Take the 2-minute tour ×
Stack Overflow is a question and answer site for professional and enthusiast programmers. It's 100% free, no registration required.

this might not be the right place to ask this question as it was asked to me in an interview, but i would like to understand the oops concept behind it.

There are two base classes and a derived class:

    class Car {}

    class Paint {}

    class Colors : Paint {}

So the question was what is the object oriented concept behind having Paint as a different base class and Colors as sub class to Paint class.

My confusion is that Paint is a base class and not a property of Car class. What OOP's concept is applied here.

share|improve this question
While others may disagree, I believe the "concept" being applied here is called "poor design". –  Jerry Coffin May 16 '12 at 16:51
I think you mean "class and parent object relationships". OOPS = "Object Oriented Programming's". Perhaps you meant OOD = "Object Oriented Design". –  Xeoncross May 16 '12 at 17:04

4 Answers 4

up vote 4 down vote accepted

The concept is that some people have no concept. First, what is a "Colors" (don't name classes with plural names). What behavior in Paint is inherited by Colors? Nothing as far as I can see. I have no clue what Colors is supposed to do.

Can a Color be used interchangeably with Paint? Not that I can imagine. Right off the bat it seems like a poor class hierarchy.

IMHO, the question is completely bogus.

share|improve this answer
I told him that the Object oriencted concept here could be that the Car class composes Paint class. Also separating Paint class from Car could be encapsulation because separate manufacturer or Car makers would have their own set of paint class. But I really have no idea about this design. –  pmittal May 16 '12 at 20:49

For some reason I imagine it was described to you as:

"You have a Car class and a Paint class, and the Paint class is subclassed by Colors."

I'm assuming the person who explained it didn't mean literally a single class named Colors. I would imagine it was something more like:

    public class Car

    public abstract class Paint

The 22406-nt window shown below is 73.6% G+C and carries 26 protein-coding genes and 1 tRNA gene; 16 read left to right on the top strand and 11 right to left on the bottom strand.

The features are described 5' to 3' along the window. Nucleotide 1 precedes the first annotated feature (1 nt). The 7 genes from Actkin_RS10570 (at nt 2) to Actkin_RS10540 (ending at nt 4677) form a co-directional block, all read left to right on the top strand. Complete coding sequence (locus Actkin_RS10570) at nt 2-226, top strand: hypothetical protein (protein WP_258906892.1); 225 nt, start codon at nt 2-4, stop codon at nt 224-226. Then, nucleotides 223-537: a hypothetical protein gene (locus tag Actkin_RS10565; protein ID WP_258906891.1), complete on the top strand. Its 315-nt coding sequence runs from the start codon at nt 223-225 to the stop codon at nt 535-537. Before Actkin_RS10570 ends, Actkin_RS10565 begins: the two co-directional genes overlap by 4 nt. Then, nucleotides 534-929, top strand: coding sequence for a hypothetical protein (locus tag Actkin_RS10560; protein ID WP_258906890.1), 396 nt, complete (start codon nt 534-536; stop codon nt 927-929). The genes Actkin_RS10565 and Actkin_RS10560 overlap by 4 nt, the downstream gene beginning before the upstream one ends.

public abstract void PaintCar(Car car);

    public class BluePaint : Paint
        public override void PaintCar(Car car)
            // apply blue paint to the car

    public class MatteRedPaint : Paint
        public override void PaintCar(Car car)
            // apply red paint to the car
            // use matte finish

Which in itself it not quite ideal, but far more plausible than what is suggested by your question.

share|improve this answer

Sounds like they are looking for the key word: Inheritance

Colors inherits from Paint, right?

Although it would make more sense if Paint inherited from Color.

This was probably one of those open-ended questions looking for an OOP discussion with you.

And if Car HAS-A Paint as opposed to Car IS-A Paint, well that could possibly be that they are looking for the Strategy design pattern: prefer composition over inheritance. But that example is pushing it a bit, as it doesnt really make sense.

And the last thing they may have been looking for is a discussion related to why you think multiple inheritance is bad. You do think its bad, right? :)

share|improve this answer

The question has been discussed at: http://programmers.stackexchange.com/questions/160949/why-do-we-need-to-separate-classes-which-have-different-functionality

The following link has a possible design which exemplify Interface design, in OOP, for these classes (Car, Paintshop and paint()). link: http://www.cs.brown.edu/courses/csci0150/labs/lab3/index.html

share|improve this answer

Your Answer


By posting your answer, you agree to the privacy policy and terms of service.

Not the answer you're looking for? Browse other questions tagged or ask your own question.